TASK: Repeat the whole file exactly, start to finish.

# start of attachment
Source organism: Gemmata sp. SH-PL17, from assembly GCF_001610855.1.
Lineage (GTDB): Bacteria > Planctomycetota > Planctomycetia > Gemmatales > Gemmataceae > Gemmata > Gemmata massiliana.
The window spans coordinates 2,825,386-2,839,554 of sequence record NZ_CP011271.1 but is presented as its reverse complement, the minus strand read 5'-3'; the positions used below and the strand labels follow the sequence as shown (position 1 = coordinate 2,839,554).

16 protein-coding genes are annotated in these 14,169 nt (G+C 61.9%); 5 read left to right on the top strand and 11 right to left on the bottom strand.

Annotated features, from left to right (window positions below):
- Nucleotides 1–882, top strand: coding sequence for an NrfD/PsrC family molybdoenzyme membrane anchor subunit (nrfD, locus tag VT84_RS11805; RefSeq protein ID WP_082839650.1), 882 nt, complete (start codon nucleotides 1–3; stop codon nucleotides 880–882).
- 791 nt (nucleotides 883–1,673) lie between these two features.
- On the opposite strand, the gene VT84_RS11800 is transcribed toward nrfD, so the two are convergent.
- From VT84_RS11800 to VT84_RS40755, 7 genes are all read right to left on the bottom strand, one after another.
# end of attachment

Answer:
Source organism: Gemmata sp. SH-PL17, from assembly GCF_001610855.1.
Lineage (GTDB): Bacteria > Planctomycetota > Planctomycetia > Gemmatales > Gemmataceae > Gemmata > Gemmata massiliana.
The window spans coordinates 2,825,386-2,839,554 of sequence record NZ_CP011271.1 but is presented as its reverse complement, the minus strand read 5'-3'; the positions used below and the strand labels follow the sequence as shown (position 1 = coordinate 2,839,554).

16 protein-coding genes are annotated in these 14,169 nt (G+C 61.9%); 5 read left to right on the top strand and 11 right to left on the bottom strand.

Annotated features, from left to right (window positions below):
- Nucleotides 1–882, top strand: coding sequence for an NrfD/PsrC family molybdoenzyme membrane anchor subunit (nrfD, locus tag VT84_RS11805; RefSeq protein ID WP_082839650.1), 882 nt, complete (start codon nucleotides 1–3; stop codon nucleotides 880–882).
- 791 nt (nucleotides 883–1,673) lie between these two features.
- On the opposite strand, the gene VT84_RS11800 is transcribed toward nrfD, so the two are convergent.
- From VT84_RS11800 to VT84_RS40755, 7 genes are all read right to left on the bottom strand, one after another.